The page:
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High court upholds denial of benefits to poultry worker with COVID

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covid litigation

The Delaware Supreme Court Monday upheld a denial of benefits to a poultry plant worker for his occupational disease claim based on a COVID-19 infection.

Carl Fowler was working the night shift at Perdue Inc. in March 2020 when a coworker was sent home exhibiting COVID-19 symptoms, according to Fowler v. Perdue Inc.

Mr. Fowler later went to the emergency room, tested positive for COVID-19 and spent more than a month in the hospital.

His doctor testified in November 2020 that Mr. Fowler was substantially debilitated and unable to return to work. He further said it was likely Mr. Fowler contracted COVID-19 at work.

Another doctor examined Mr. Fowler on behalf of Perdue and said he could not function in a work environment. The doctor also concluded that Mr. Fowler acquired COVID-19 at work, most likely in a group environment such as the cafeteria.

The Delaware Industrial Accident Board denied his workers compensation claim, finding that he had not met his burden of showing he contracted COVID-19 at work.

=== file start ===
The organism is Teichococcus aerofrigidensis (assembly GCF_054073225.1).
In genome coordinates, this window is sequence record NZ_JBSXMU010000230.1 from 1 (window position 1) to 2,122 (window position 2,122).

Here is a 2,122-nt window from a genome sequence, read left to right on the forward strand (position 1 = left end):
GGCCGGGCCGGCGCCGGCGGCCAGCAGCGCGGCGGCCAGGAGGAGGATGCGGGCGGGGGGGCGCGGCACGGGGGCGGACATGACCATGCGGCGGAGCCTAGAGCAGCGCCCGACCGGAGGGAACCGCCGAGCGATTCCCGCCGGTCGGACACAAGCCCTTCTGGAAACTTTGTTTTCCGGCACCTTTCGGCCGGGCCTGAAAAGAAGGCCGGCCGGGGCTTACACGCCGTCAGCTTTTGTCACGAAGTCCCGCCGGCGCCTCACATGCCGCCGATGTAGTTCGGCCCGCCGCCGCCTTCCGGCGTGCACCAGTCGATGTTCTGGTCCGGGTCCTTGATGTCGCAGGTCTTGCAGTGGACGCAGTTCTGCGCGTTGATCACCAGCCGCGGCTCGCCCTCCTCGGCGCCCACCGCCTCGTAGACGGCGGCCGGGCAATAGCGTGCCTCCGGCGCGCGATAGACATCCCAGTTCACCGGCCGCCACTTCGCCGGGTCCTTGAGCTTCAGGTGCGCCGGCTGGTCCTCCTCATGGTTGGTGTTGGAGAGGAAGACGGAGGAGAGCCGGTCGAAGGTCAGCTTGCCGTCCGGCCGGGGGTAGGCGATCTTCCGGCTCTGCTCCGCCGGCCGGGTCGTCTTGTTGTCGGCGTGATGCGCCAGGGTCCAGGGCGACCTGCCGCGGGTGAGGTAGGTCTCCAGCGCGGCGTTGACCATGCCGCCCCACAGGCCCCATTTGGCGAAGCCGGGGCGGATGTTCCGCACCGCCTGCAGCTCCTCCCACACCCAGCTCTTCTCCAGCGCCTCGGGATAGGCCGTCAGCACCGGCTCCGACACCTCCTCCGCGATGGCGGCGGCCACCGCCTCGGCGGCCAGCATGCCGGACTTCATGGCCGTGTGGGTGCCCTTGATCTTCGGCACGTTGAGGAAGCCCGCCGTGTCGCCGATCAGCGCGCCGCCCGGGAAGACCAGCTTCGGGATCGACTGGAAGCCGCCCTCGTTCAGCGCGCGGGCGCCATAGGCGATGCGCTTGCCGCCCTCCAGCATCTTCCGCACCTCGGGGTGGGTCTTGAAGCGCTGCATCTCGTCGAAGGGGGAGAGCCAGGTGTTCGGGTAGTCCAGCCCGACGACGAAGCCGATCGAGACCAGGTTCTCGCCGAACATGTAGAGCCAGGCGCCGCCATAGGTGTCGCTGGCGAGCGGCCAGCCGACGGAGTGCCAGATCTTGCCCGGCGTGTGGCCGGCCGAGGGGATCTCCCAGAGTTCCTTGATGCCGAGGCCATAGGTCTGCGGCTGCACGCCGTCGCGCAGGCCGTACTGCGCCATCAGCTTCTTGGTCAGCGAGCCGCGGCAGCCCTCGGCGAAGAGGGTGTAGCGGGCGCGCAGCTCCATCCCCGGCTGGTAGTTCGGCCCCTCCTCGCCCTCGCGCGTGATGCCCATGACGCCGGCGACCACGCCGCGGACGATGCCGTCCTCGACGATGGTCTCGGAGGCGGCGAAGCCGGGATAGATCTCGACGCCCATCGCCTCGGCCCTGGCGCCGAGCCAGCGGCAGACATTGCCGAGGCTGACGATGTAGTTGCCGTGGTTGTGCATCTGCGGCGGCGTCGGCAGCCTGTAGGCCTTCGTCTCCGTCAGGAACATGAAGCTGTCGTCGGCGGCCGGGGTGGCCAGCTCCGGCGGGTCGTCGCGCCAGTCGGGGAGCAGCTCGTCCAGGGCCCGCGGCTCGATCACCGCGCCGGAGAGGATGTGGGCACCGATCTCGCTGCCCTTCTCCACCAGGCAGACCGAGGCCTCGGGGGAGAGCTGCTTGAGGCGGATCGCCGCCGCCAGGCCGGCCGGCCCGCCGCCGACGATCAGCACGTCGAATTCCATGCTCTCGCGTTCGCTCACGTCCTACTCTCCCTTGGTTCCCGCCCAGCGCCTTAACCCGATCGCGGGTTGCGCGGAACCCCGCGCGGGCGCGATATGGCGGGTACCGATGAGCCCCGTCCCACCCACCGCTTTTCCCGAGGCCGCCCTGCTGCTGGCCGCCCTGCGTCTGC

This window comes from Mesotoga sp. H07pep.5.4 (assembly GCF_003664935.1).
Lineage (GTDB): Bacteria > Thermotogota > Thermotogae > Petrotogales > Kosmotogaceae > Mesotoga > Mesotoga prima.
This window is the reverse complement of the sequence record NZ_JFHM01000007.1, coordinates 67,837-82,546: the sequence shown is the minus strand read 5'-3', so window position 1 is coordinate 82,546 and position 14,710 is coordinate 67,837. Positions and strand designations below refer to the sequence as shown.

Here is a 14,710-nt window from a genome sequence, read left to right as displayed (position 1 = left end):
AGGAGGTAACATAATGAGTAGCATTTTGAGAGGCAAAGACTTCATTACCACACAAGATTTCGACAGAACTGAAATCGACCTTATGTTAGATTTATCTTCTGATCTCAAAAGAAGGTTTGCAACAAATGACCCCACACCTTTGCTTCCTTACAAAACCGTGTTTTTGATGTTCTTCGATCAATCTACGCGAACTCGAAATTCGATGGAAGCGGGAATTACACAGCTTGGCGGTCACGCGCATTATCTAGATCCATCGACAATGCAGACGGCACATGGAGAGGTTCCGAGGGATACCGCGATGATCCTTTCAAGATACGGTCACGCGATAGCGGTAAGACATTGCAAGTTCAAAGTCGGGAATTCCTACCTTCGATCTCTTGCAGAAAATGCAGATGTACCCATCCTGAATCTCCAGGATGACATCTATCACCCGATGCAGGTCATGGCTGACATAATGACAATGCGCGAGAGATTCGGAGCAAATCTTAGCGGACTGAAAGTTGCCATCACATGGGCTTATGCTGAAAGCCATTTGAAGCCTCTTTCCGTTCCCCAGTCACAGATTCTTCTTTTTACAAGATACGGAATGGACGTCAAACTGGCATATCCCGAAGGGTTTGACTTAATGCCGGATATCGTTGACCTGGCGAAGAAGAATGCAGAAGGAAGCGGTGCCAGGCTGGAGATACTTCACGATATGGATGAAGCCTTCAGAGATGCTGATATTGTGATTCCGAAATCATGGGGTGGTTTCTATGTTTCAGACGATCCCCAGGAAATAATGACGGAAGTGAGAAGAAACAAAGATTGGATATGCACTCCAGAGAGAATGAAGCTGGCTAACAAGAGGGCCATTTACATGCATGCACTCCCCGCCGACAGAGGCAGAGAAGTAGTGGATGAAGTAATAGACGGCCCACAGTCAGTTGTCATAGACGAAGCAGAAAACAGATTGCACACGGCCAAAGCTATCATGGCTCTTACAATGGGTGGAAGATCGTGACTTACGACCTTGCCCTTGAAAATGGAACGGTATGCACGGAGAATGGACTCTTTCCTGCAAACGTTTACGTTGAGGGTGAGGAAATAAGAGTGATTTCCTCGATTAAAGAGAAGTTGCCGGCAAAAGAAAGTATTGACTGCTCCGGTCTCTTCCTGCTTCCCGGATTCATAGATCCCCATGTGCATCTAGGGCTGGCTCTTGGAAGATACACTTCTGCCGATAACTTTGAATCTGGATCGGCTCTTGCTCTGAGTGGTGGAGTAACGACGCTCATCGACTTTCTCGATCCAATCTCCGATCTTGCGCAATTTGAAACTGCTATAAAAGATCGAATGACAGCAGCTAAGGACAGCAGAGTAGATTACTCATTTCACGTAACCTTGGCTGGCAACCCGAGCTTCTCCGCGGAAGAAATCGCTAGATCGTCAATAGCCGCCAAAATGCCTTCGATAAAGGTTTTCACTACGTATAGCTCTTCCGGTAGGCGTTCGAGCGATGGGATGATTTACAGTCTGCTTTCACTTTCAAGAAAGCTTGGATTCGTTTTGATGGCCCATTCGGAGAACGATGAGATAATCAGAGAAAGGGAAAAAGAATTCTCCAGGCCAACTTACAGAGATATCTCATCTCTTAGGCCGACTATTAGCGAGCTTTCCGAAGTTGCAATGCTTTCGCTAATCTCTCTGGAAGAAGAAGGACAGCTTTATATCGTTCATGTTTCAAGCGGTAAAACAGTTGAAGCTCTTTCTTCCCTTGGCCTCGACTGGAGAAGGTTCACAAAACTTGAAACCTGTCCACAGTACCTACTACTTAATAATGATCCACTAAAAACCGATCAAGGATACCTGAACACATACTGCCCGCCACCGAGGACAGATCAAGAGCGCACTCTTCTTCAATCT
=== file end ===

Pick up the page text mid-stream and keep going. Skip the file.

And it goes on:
A superior court judge reversed and remanded the case, finding that the IAB’s decision was not based on substantial evidence in the record.

The board held another hearing and took additional testimony. It then found that Mr. Fowler met his burden of proving it was likely he contracted COVID-19 in the cafeteria at Perdue, but he did not prove that it was a compensable occupational disease. A superior court judge affirmed that decision.

The Delaware Supreme Court said its precedent required Mr. Fowler to “establish by substantial competent evidence” that his COVID-19 infection “resulted from the peculiar nature of” his employment to establish a compensable occupational disease.

Mr. Purdue’s doctor testified that contracting COVID-19 in the lunchroom of Perdue was no different than contracting it at a nonwork environment such as a wedding, funeral, college cafeteria, restaurant or bar, the court said.

“A claimant cannot succeed merely by establishing that he contracted COVID-19 at his employment,” the court said. “Being an essential worker in Perdue’s plant (including its crowded cafeteria) during the pandemic is not enough to establish this link.”

WorkCompCentral is a sister publication of Business Insurance. More stories here.